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Year : 2015  |  Volume : 5  |  Issue : 4  |  Page : 41-44  

Teaching communications skills to medical students: Introducing the fine art of medical practice

Department of Obstetrics and Gynecology, Shri Guru Ram Rai Institute of Medical and Health Sciences, Dehradun, Uttarakhand, India

Date of Submission12-May-2015
Date of Acceptance03-Jul-2015
Date of Web Publication5-Aug-2015

Correspondence Address:
Dr. Anjali Choudhary
Department of Obstetrics and Gynecology, 15, Subhash Road, Opposite Income Tax Office, Dehradun - 248 001, Uttarakhand
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Source of Support: None, Conflict of Interest: None

DOI: 10.4103/2229-516X.162273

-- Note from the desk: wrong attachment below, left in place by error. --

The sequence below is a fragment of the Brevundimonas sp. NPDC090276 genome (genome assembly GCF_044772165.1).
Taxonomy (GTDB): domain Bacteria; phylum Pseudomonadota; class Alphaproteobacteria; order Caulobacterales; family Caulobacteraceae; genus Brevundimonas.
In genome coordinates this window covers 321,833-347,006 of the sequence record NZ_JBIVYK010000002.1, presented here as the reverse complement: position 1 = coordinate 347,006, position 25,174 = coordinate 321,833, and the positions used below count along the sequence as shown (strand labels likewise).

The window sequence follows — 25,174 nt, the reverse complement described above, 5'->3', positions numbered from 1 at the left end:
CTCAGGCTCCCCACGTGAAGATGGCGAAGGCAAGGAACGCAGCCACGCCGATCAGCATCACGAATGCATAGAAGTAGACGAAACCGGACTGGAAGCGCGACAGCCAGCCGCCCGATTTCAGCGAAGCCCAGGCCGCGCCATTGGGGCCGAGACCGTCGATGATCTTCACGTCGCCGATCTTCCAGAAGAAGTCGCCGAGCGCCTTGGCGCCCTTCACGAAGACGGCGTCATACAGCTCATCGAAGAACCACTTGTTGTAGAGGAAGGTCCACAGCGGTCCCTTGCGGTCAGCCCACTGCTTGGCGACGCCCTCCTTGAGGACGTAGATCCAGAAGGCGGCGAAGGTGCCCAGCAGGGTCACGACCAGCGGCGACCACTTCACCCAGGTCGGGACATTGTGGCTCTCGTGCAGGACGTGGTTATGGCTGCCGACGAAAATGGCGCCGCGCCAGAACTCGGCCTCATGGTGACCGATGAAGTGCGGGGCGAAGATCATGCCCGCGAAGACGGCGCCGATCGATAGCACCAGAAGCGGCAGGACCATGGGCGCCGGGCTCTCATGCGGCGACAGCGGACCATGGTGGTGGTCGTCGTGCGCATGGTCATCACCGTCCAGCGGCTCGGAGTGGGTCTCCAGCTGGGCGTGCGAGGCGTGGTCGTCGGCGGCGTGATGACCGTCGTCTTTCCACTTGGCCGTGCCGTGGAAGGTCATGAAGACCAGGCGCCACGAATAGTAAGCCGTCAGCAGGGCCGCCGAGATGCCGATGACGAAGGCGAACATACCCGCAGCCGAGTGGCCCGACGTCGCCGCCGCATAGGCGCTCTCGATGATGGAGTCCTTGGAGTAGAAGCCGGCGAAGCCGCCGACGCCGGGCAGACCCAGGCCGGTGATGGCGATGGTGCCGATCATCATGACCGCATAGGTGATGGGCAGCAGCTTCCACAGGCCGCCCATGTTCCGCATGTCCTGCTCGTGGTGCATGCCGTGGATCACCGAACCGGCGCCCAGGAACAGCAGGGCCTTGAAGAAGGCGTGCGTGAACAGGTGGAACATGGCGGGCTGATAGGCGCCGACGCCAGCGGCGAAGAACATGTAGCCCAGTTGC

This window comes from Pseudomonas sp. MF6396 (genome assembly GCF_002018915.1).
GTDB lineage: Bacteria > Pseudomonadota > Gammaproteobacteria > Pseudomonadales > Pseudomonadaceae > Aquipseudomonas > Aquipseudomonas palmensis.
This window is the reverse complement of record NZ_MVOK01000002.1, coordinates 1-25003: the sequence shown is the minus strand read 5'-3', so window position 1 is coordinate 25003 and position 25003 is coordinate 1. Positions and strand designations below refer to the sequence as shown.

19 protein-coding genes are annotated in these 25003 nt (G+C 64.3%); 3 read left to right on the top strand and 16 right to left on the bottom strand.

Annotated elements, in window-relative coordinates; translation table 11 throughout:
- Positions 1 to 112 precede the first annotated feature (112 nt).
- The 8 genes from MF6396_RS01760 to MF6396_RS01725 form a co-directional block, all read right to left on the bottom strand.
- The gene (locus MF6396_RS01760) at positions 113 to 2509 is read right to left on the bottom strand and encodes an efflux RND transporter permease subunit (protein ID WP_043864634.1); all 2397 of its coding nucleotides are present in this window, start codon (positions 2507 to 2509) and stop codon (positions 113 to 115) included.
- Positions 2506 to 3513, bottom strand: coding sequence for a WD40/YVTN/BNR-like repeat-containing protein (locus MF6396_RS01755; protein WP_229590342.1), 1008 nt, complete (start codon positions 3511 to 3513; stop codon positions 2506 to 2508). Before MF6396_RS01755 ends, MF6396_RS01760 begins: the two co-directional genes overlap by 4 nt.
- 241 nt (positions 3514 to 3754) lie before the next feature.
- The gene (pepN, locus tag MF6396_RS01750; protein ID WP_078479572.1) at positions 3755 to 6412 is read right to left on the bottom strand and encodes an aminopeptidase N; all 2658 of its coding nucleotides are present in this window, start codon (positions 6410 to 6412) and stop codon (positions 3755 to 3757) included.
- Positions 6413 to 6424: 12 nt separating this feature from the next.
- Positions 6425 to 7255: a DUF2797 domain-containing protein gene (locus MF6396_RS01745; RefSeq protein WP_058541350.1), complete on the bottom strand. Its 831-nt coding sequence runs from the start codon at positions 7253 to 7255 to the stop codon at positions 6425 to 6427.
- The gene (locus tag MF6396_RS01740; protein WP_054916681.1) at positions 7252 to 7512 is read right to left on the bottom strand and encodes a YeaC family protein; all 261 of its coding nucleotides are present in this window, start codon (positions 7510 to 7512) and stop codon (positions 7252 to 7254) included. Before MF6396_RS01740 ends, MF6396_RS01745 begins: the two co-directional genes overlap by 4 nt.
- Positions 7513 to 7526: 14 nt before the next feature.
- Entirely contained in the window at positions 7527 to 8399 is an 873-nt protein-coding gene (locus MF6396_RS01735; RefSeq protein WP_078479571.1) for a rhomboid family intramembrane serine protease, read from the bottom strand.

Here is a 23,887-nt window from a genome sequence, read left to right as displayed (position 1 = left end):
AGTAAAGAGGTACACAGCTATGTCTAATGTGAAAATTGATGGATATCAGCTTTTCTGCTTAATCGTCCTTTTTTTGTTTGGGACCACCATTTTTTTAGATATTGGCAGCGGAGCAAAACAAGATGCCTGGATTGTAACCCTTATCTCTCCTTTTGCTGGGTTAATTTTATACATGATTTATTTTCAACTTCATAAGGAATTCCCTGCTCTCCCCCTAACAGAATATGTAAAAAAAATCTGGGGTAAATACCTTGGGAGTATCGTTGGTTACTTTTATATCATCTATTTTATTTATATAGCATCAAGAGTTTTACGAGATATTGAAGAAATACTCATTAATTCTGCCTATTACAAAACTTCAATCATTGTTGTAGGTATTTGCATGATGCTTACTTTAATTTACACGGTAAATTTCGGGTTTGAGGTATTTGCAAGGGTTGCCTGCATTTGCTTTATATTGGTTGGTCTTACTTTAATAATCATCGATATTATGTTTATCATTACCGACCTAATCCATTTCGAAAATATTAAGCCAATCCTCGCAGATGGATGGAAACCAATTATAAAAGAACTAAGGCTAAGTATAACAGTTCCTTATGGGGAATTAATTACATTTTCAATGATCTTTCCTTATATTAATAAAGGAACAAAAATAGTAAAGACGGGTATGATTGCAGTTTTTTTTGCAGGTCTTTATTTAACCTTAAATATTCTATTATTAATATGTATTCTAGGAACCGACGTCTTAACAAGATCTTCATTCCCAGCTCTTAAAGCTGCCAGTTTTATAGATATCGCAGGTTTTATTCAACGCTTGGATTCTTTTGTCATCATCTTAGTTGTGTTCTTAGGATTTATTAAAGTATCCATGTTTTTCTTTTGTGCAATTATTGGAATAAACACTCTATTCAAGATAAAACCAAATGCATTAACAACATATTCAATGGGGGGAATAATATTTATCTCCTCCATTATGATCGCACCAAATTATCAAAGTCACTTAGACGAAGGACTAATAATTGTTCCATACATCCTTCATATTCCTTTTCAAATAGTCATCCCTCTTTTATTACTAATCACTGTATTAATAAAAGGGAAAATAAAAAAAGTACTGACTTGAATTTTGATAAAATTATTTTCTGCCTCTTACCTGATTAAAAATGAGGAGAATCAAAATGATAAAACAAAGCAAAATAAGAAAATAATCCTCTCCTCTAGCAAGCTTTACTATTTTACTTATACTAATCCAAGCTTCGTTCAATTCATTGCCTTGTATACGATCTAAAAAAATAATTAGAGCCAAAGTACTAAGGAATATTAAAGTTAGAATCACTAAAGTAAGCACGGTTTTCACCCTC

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Introduction: Like many other people based professions, communications skills are essential to medical practice also. Traditional medical teaching in India does not address communication skills which are most essential in dealing with patients. Communication skills can be taught to medical students to increase clinical competence. Objective: To teach basic communication and counseling skills to fourth-year undergraduate students to increase their clinical competence. Methodology: A total of 48, fourth-year MBBS students participated in the study. They were given training in basic communication and counseling skills and taught the patient interview technique according to Calgary-Cambridge guide format. Improvement in communication was assessed by change in pre- and post-training multiple choice questions, clinical patient examination, and Standardized Patient Satisfaction Questionnaire (SPSQ) scores. Results and Analysis : About 88% of the students in the sample were convinced of the importance of learning communication skills for effective practice. Almost 90% students were communicating better after training, as tested by improved SPSQ. As judged by Communication Skill Attitude Scale, student's positive attitude toward learning communication skill indicated that there is a necessity of communication skill training during undergraduate years. Conclusion: The ability to communicate effectively is a core competency for medical practitioners. Inculcating habits of good communications skill during formative years will help the medical students and future practitioners. Regular courses on effective communication should be included in the medical school curriculum.